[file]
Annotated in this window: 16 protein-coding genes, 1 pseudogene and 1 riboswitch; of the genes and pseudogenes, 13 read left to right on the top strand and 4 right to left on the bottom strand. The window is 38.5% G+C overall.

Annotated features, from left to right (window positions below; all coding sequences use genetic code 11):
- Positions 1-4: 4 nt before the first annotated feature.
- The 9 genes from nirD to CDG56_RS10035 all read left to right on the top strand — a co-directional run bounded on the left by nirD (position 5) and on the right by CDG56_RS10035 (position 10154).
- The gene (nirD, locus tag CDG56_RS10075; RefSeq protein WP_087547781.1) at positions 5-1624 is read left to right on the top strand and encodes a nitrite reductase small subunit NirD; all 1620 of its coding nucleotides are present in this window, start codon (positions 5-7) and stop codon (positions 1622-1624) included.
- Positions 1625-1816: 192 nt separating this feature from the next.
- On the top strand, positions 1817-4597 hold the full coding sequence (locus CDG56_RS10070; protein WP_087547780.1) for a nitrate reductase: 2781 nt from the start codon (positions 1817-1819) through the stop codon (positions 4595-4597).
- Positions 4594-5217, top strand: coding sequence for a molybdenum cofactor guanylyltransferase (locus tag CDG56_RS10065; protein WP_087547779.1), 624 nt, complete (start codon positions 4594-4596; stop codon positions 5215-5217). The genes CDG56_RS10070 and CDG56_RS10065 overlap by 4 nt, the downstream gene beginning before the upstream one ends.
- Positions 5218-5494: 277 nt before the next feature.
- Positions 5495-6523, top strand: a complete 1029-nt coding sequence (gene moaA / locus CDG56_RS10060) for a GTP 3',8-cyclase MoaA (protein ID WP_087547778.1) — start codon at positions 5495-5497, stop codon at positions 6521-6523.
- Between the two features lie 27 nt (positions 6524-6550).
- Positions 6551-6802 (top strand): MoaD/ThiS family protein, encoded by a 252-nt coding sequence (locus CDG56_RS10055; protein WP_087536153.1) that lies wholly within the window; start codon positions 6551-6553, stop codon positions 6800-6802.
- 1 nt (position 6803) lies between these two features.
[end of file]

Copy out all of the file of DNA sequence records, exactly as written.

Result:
Annotated in this window: 16 protein-coding genes, 1 pseudogene and 1 riboswitch; of the genes and pseudogenes, 13 read left to right on the top strand and 4 right to left on the bottom strand. The window is 38.5% G+C overall.

Annotated features, from left to right (window positions below; all coding sequences use genetic code 11):
- Positions 1-4: 4 nt before the first annotated feature.
- The 9 genes from nirD to CDG56_RS10035 all read left to right on the top strand — a co-directional run bounded on the left by nirD (position 5) and on the right by CDG56_RS10035 (position 10154).
- The gene (nirD, locus tag CDG56_RS10075; RefSeq protein WP_087547781.1) at positions 5-1624 is read left to right on the top strand and encodes a nitrite reductase small subunit NirD; all 1620 of its coding nucleotides are present in this window, start codon (positions 5-7) and stop codon (positions 1622-1624) included.
- Positions 1625-1816: 192 nt separating this feature from the next.
- On the top strand, positions 1817-4597 hold the full coding sequence (locus CDG56_RS10070; protein WP_087547780.1) for a nitrate reductase: 2781 nt from the start codon (positions 1817-1819) through the stop codon (positions 4595-4597).
- Positions 4594-5217, top strand: coding sequence for a molybdenum cofactor guanylyltransferase (locus tag CDG56_RS10065; protein WP_087547779.1), 624 nt, complete (start codon positions 4594-4596; stop codon positions 5215-5217). The genes CDG56_RS10070 and CDG56_RS10065 overlap by 4 nt, the downstream gene beginning before the upstream one ends.
- Positions 5218-5494: 277 nt before the next feature.
- Positions 5495-6523, top strand: a complete 1029-nt coding sequence (gene moaA / locus CDG56_RS10060) for a GTP 3',8-cyclase MoaA (protein ID WP_087547778.1) — start codon at positions 5495-5497, stop codon at positions 6521-6523.
- Between the two features lie 27 nt (positions 6524-6550).
- Positions 6551-6802 (top strand): MoaD/ThiS family protein, encoded by a 252-nt coding sequence (locus CDG56_RS10055; protein WP_087536153.1) that lies wholly within the window; start codon positions 6551-6553, stop codon positions 6800-6802.
- 1 nt (position 6803) lies between these two features.